Winnipeg Free Press - PRINT EDITION

Chamber music society ends year on lighter note

  • Print
From left, Karl Stobbe, Yuri Hooker, Moroz, Gwen Hoebig and Daniel Scholz.

ANDREW SIKORSKY PHOTO Enlarge Image

From left, Karl Stobbe, Yuri Hooker, Moroz, Gwen Hoebig and Daniel Scholz.

Every spring, music lovers' fancies turn to festivals, with the Winnipeg Chamber Music Society's annual offering Mozart and More! right at the top of the list.

"One thing we try to do with these concerts is to include some lighter pieces," says the society's artistic director/pianist, David Moroz, who founded the chamber music group with his wife, Winnipeg Symphony Orchestra concertmaster Gwen Hoebig, in 1987. "I know that people enjoy our concerts enormously and so it's also a nice way for us to finish our year."

First established in 2006 in its earlier incarnation, A Mozart Celebration, this year's mini-festival being held next Tuesday and Thursday features Moroz with the Clearwater Quartet, composed of WSO's key players: Hoebig (violin); Karl Stobbe (violin); Daniel Scholz (viola); and Yuri Hooker (cello). Now in its 27th season, the society has been a fixture on the local classical music scene since its inception, with an annual series of five concerts presented throughout the year at the Winnipeg Art Gallery's Muriel Richardson Auditorium.

The first of the festival's two centrepieces, Mozart's String Quartet in D major K575 also marks a première for the ensemble during the opening-night program.

"There's a certain perfection to his music," Moroz says of the 18th-century master's enduring classics. "First of all, there's great beauty that's very pure. There's also great emotion and lyricism, with form and structure all co-existing together in a perfect balance."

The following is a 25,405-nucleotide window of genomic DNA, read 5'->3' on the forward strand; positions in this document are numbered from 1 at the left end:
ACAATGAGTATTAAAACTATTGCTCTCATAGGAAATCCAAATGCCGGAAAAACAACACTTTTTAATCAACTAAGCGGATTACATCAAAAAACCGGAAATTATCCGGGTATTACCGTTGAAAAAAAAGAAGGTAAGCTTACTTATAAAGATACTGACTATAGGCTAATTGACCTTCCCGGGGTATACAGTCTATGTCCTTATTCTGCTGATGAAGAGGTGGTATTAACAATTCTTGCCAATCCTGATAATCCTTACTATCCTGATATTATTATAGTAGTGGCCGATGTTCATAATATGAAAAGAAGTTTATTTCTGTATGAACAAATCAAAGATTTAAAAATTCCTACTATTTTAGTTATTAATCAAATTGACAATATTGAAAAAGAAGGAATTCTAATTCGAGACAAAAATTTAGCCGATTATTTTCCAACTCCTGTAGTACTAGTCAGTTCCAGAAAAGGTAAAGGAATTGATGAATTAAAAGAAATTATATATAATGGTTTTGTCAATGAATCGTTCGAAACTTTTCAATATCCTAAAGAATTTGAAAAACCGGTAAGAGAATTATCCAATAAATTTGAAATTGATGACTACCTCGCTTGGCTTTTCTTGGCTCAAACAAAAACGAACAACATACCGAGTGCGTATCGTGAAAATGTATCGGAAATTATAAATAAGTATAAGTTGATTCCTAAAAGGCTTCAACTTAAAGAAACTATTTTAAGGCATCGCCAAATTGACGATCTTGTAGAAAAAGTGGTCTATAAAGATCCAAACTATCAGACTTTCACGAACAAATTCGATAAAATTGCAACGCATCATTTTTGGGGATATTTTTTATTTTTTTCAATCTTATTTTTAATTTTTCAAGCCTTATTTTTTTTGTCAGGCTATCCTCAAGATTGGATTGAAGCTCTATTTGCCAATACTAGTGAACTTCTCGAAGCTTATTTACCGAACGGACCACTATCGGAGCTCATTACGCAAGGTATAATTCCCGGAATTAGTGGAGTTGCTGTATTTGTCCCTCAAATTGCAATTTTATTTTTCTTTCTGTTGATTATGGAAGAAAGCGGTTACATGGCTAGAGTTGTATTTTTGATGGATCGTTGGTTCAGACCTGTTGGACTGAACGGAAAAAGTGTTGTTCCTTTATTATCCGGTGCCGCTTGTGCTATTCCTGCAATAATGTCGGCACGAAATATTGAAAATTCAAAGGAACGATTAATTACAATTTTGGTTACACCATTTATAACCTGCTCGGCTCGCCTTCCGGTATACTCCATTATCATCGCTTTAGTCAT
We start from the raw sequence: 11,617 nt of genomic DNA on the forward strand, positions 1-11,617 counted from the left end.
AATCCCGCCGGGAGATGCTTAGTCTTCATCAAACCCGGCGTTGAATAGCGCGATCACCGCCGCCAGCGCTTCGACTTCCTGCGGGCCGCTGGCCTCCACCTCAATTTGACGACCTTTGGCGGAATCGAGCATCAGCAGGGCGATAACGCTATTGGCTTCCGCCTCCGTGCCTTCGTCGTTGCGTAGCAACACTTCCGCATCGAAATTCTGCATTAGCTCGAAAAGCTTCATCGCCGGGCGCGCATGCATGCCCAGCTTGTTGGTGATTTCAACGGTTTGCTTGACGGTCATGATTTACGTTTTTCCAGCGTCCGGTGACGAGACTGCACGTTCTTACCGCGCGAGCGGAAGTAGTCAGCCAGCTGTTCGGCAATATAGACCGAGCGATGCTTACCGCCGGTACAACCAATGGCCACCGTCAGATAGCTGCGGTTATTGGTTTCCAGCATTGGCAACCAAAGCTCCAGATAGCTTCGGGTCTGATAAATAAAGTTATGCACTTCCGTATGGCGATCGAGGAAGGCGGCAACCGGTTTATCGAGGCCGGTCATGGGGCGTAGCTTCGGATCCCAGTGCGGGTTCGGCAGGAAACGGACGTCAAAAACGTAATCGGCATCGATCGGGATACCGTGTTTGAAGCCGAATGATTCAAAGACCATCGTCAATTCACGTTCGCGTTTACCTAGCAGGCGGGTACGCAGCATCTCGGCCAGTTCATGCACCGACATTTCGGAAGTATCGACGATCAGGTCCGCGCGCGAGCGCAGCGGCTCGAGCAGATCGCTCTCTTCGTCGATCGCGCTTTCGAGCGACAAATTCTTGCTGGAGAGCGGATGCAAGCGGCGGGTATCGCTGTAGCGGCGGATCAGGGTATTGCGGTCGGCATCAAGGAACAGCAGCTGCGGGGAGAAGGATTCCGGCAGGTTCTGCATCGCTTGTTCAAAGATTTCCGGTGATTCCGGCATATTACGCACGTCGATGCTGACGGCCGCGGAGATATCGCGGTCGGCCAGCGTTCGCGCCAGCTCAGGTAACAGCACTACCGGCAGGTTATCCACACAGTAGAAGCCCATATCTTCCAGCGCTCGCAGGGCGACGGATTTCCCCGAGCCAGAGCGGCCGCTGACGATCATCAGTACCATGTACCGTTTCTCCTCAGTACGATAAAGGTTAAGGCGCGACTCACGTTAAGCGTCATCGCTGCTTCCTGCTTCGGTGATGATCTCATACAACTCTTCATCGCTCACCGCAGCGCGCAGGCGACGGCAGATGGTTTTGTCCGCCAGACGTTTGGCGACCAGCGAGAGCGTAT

Also being offered is Mozart's Piano Quartet in G minor, K478, which closes the festival -- last performed by the ensemble in 2008. And if that's not enough, there's also Beethoven's Cello Sonata in G minor, Op. 5 No. 2, Schubert's Rondo Brilliant, D895 and Italian virtuoso Alessandro Rolla's Duo for violin and viola.

In past years, the festival has featured guest artists such as Winnipeg coloratura soprano Tracy Dahl and jazz bassist Steve Kirby performing crowd-pleasing works by (Claude) Bolling to (Leonard) Bernstein. There are often unexpected twists in store -- for instance, three years ago, Franz Schubert's sublime Piano Quintet in A major, or "Trout Quintet," was paired with Jan J§rvlepp's Atlantic Salmon Quintet.

This year's edition proves no different. Sonata for Viola 4 Hands by P.D.Q. Bach (a.k.a. musical satirist "Professor" Peter Schickele) will be performed, naturally, by Scholz. But when asked which one of the ensemble's players -- or, more pointedly, whose second pair of hands will also be playing Scholz's fiddle simultaneously -- the Juilliard graduate isn't giving anything away. "That will be a secret," he teases. "But it will be unexpected."

Another highlight will be Thomas-Mifune's South American Lapses, which sees graceful, Viennese-inspired music going head-to-head with fiery Latin-American tango. "It's not a long work but it's packed full of drama," Moroz says of the approximately five-minute piece scored for string quartet.

Local audiences will also be treated to a rare sighting of a harmonium, played by Moroz in Czech composer Antonn Dvor°k's Bagatelles, op. 47.